- Set aside a regular time for learning. This can be twenty minutes in the morning every day before you start your lessons, or two evenings a week when you put in a solid couple of hours study. Try to stick to these times and make them a non-negotiable part of your week. Don’t let them be dropped for other, less important things, like TV or Facebook.
- “Bonus hours”: Think of all the things you do during your day which don’t require a huge amount of concentration. For example, brushing your teeth, washing dishes, preparing meals, commuting to work, some types of exercise (e.g. treadmill or hiking), doing laundry, ironing, cleaning your apartment, and so on. These times add up to many hours a week. So use those times to learn Korean. When I am doing these activities, I listen to Korean lessons (from talktomeinkorean.com) which I have downloaded and put on my phone or MP3 player. You can easily add 8 or 10 hours of Korean study to your week without even changing your routine or becoming more busy.
- You will have a lot of free hours at work during a year in Korea. Use these well, don’t waste them all on Facebook or the internet. Try to practice speaking Korean with your co-workers or students. Don’t be shy, and don’t be afraid of making mistakes. They are the best way of getting corrections and remembering them. Korean people love it when you speak their language, no matter how badly.
07.) Keep going- Learning a language is a huge task, especially Korean due to the lack of similarities with English. It can seem daunting and impossible. But think of it like eating an elephant. You can’t do it all in one go. You have to do a little bit whenever possible, and as time goes by your progress will add up.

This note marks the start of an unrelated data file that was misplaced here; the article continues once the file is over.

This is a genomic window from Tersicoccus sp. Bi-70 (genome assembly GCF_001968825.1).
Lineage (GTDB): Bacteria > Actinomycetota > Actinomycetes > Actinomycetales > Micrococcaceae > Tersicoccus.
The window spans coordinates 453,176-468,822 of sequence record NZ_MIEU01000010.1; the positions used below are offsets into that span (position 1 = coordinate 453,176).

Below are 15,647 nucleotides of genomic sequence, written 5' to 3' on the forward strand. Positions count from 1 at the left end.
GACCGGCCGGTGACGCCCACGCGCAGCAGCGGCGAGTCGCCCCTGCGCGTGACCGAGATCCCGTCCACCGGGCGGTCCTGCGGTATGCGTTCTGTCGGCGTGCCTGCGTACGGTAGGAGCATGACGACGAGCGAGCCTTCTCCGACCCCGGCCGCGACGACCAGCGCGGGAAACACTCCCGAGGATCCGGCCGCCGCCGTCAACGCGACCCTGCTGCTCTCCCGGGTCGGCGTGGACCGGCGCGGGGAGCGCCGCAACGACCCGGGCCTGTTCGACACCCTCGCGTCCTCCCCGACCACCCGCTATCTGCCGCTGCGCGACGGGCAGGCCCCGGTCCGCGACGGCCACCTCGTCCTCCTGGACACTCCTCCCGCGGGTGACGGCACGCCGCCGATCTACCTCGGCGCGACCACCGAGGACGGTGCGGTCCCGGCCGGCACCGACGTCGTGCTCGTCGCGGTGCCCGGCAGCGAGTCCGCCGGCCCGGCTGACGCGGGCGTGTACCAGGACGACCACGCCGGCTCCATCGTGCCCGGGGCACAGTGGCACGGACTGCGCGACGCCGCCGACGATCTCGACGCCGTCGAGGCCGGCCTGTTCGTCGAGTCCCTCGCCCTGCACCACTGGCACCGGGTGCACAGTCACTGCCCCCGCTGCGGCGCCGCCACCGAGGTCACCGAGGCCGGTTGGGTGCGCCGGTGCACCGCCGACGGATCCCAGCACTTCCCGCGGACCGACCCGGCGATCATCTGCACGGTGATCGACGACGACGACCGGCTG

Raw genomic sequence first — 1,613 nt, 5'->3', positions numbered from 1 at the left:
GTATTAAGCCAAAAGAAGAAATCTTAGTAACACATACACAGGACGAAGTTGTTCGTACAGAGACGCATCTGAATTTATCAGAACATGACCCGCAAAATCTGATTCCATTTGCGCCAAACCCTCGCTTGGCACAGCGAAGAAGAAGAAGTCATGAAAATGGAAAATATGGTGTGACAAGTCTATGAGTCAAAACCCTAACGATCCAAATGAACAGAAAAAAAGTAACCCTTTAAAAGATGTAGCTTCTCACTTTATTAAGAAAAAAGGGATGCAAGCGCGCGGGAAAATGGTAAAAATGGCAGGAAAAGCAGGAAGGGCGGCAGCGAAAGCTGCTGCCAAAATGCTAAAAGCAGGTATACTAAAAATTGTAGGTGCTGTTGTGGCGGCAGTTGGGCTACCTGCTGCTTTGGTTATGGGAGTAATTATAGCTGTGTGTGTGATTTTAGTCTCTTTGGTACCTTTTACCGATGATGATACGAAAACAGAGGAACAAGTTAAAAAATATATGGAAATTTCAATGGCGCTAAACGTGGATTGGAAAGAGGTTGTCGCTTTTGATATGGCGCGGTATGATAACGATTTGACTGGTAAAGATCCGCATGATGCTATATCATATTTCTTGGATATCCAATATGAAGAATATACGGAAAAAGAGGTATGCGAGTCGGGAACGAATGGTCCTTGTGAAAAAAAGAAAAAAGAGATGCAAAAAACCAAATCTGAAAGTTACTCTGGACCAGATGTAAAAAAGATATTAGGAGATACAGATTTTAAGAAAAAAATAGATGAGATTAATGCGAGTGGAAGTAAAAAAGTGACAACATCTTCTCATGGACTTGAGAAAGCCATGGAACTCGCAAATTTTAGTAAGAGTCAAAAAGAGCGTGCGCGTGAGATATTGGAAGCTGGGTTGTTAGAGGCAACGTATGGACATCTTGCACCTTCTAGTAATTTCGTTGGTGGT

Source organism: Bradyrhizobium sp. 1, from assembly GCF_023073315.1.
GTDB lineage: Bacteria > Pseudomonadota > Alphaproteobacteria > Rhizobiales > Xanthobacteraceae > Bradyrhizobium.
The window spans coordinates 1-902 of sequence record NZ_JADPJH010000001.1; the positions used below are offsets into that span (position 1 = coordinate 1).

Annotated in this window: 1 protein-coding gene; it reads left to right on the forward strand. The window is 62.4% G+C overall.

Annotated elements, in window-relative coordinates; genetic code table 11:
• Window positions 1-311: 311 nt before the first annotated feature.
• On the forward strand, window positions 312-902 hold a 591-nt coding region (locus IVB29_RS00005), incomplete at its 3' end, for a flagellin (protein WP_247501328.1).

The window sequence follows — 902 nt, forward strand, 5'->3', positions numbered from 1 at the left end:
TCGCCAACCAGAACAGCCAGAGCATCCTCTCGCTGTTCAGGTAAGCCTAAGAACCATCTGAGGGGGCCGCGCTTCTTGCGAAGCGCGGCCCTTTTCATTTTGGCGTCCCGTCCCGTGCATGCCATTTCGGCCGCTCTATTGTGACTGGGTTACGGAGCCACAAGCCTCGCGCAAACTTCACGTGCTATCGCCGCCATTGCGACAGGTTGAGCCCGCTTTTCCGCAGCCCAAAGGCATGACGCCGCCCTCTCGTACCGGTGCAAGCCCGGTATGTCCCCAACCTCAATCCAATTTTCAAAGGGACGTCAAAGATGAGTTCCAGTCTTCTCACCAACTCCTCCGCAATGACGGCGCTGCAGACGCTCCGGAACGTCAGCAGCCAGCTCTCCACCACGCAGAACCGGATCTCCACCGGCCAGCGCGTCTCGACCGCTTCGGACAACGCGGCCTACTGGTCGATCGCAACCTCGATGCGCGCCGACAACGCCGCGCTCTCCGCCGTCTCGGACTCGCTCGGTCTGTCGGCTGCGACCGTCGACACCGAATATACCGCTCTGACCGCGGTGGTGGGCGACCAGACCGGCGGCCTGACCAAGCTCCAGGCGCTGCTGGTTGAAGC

08.) Korean language learning hacks-
-A good way to get good at Korean numbers is to read car license plates. Every Korean license plate has a number between 1 and 9999. Read every license plate you see using Korean, and soon you will be very good at numbers.
- Write Korean study notes on paper/post-it notes and stick it all over your apartment. Good places are above your kitchen sink, on your fridge, above your desk, next to your bed, on the back of your front door, and next to your bathroom mirror. It will look a little strange at first, but after six months you will be amazed at how much you have memorized just by seeing it every day.
- As you go through your day, try to say in Korean what you are doing (for example “I have to brush my teeth, I’m going to work, I’m at the supermarket etc.). If you don’t know how to say a particular thing, find out from a Korean and then try to memorize it. The more you say these things, the better they will stick in your memory.